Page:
U.S. authorities announced Friday the arrest of a man in connection with cyberattacks and attempted extortion on a U.S. law website, several Canadian and Australian news sites that refused to scrub his name from the internet.
U.S. Attorney John Parker says 32-year-old Kamyar Jahanrakhshan was arrested Friday and charged with extortion by threats to cause damage to the Dallas-based hosting company for Leagle.com, which provides copies of court decisions, the CBC , The Metro News, Canada.com and the Sydney Morning Herald.
According to the attorney general’s office, Jahanrakhshan, from Seattle, threatened Leagle.com with a cyberattack if the firm didn’t remove a court opinion from its website detailing a case he was involved with in Canada.
Leagle.com reported its website was attacked January 2015 and the attack didn’t stop until it removed the opinion from its site.
The website was “contacted by an individual by the name of Andrew Rakhshan by e-mail requesting that a URL linking to a court decision involving Rakhshan be deleted,” according to an affidavit filed with the complaint. “Claiming that he was the plaintiff in the case, Rakhshan stated that he did not want the opinion available on the internet as it was tarnishing his reputation and violating his privacy. Rakhshan offered to pay a fee to have the post removed.”
According to the attorney general’s office, Jahanrakhshan went by several names including “Andy or Andrew Rakhshan.”
According to court documents, Jahanrakhshan sent an email to the legal website claiming he met a “group of hackers online whom are willing to launch a massive cyberattack.” The man threatened that the group would launch a “distributed denial of service” (DDoS) attack on the site.
In January 2015, Jahanrakhshan sent an email to Metronews.ca, allegedly threatening the news site with a DDos attack if it didn’t delete articles about him from the site, court documents show.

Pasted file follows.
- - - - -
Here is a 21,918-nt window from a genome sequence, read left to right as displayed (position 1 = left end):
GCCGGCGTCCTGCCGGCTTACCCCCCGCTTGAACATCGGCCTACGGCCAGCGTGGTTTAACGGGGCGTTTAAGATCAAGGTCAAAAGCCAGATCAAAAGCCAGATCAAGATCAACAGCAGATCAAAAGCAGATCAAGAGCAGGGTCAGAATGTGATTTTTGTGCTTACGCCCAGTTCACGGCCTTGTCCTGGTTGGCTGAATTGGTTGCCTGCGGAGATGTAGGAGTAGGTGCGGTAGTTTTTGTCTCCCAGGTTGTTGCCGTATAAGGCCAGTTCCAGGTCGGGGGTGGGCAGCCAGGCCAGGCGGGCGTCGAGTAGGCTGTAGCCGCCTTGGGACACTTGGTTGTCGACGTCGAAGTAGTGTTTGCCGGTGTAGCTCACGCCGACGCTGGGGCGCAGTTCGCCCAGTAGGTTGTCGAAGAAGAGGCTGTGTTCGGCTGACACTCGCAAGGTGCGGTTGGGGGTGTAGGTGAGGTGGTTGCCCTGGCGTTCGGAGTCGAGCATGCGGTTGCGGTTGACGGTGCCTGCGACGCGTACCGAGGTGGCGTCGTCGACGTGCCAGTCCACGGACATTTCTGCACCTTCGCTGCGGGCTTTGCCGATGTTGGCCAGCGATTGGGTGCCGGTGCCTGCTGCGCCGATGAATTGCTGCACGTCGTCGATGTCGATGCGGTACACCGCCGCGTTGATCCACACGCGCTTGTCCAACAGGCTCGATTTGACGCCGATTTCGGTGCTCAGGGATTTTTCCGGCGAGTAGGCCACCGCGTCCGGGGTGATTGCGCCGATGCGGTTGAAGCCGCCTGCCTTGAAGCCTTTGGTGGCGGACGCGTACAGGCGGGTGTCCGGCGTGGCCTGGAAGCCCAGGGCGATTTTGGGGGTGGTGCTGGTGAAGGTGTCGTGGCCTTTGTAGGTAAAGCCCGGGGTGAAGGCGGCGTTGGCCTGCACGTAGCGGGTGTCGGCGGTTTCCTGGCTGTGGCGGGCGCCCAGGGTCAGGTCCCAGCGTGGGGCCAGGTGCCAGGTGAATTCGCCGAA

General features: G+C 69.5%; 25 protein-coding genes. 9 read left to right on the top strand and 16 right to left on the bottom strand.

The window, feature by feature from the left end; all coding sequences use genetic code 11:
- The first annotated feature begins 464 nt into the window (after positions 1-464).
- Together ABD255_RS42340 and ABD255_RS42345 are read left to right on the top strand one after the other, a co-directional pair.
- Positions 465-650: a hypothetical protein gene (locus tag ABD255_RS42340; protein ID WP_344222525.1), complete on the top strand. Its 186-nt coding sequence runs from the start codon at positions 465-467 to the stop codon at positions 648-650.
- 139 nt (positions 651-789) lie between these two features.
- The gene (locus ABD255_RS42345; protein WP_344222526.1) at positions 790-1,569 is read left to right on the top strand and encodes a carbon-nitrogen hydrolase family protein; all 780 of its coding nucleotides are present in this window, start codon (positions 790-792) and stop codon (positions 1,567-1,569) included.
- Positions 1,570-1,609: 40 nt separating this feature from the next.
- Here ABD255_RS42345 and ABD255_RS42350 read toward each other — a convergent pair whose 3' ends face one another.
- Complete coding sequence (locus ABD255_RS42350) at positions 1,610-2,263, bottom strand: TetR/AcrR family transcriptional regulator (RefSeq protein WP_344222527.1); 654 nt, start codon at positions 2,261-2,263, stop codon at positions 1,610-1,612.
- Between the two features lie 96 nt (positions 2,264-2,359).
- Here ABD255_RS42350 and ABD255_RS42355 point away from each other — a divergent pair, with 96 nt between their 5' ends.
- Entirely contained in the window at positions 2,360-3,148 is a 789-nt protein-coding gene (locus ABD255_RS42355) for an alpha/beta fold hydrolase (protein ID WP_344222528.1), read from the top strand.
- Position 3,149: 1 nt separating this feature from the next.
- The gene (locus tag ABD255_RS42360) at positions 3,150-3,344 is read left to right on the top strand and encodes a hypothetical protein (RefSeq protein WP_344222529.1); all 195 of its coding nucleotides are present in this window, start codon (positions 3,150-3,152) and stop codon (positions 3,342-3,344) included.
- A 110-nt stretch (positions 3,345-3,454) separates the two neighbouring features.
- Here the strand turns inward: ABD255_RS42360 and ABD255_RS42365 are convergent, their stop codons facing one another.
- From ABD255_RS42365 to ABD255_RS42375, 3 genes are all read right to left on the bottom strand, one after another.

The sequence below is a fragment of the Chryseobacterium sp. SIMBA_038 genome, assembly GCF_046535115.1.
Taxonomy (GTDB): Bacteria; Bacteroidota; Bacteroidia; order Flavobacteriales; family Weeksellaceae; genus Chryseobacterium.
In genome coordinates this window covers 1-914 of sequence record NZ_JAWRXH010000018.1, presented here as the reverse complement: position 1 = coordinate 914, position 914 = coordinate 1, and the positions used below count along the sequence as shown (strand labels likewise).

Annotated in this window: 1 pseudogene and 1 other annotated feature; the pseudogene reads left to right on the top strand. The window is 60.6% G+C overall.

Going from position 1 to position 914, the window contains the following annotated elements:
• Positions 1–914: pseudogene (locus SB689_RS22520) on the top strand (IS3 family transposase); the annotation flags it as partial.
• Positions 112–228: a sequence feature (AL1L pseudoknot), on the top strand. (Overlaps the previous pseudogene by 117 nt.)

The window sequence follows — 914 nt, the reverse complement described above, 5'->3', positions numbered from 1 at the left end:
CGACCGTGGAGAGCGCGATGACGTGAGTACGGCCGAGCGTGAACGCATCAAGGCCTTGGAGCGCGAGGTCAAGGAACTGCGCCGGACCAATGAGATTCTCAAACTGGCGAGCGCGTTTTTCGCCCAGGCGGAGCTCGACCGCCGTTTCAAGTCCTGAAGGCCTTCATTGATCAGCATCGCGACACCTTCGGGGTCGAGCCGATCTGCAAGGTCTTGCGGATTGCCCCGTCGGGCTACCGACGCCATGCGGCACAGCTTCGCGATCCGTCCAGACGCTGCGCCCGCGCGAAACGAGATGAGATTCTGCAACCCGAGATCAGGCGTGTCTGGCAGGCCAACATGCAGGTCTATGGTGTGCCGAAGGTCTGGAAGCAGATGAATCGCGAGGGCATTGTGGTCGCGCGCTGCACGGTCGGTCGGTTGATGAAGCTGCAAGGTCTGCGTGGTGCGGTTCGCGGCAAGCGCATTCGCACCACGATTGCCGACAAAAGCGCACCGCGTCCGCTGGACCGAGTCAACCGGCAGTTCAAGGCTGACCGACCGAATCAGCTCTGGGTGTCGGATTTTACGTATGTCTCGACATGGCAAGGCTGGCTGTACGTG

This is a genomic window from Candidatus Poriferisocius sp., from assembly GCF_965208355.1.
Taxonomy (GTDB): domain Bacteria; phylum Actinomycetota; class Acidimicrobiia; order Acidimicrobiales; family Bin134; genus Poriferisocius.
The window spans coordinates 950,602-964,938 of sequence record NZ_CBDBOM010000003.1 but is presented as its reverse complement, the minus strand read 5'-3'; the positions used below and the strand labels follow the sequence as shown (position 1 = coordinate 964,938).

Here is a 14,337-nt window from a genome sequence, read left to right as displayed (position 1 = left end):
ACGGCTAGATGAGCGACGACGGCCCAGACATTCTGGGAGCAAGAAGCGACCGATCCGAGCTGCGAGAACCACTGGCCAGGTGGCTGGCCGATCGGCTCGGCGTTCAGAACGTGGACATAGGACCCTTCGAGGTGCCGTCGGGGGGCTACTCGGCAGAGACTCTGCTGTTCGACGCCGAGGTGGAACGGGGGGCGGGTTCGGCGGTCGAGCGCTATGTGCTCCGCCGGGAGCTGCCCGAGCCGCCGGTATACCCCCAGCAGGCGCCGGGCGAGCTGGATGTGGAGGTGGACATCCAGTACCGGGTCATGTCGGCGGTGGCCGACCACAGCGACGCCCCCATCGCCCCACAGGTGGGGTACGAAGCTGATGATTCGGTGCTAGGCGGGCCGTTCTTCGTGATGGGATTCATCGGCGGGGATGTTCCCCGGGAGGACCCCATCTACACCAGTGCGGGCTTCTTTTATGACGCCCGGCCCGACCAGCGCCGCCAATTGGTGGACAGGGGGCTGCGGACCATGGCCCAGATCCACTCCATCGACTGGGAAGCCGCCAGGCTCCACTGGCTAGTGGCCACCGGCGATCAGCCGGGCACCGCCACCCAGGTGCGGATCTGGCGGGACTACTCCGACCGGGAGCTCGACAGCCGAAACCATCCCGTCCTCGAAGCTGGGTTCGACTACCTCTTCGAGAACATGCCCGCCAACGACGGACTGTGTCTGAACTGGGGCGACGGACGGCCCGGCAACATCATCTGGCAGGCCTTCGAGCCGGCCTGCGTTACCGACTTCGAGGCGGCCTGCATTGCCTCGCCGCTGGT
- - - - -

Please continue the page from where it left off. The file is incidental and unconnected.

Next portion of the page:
“Since I have been deported from Canada and have been banned from entering it for LIFE, I want it out of my life. I cannot afford to be haunted and followed by this ordeal wherever I go in the world,” Jahanrakhshan said in an email, according to an affidavit. “If you do not comply with my demand, Metronews.ca will be hit with a massive cyberattack (DDOS).”
Jahanrakhshan was deported from Canada in 2014 after spending 18 months in prison on fraud and obstruction charges.
Jahanrakhshan also threatened “death/bomb threats to Metro Offices across Canada and to their employees,” according to the court documents.
“I will continue this trend for as long as necessary until you succumb and press ‘delete,’ Jahanrakhshan wrote, according to court documents.
Jahanrakhshan sent similar emails and carried out cyberattacks on the CBC, Canada.com and Fairfax Media properties in Australia and New Zealand, according to the attorney general’s office.
In the emails Jahanrakhshan would often offer to pay for the removal of the links and news stories before threatening the DDoS attacks, according to court documents.
Jahanrakhshan faces up to five years in prison if convicted.
–with a file from the Associated Press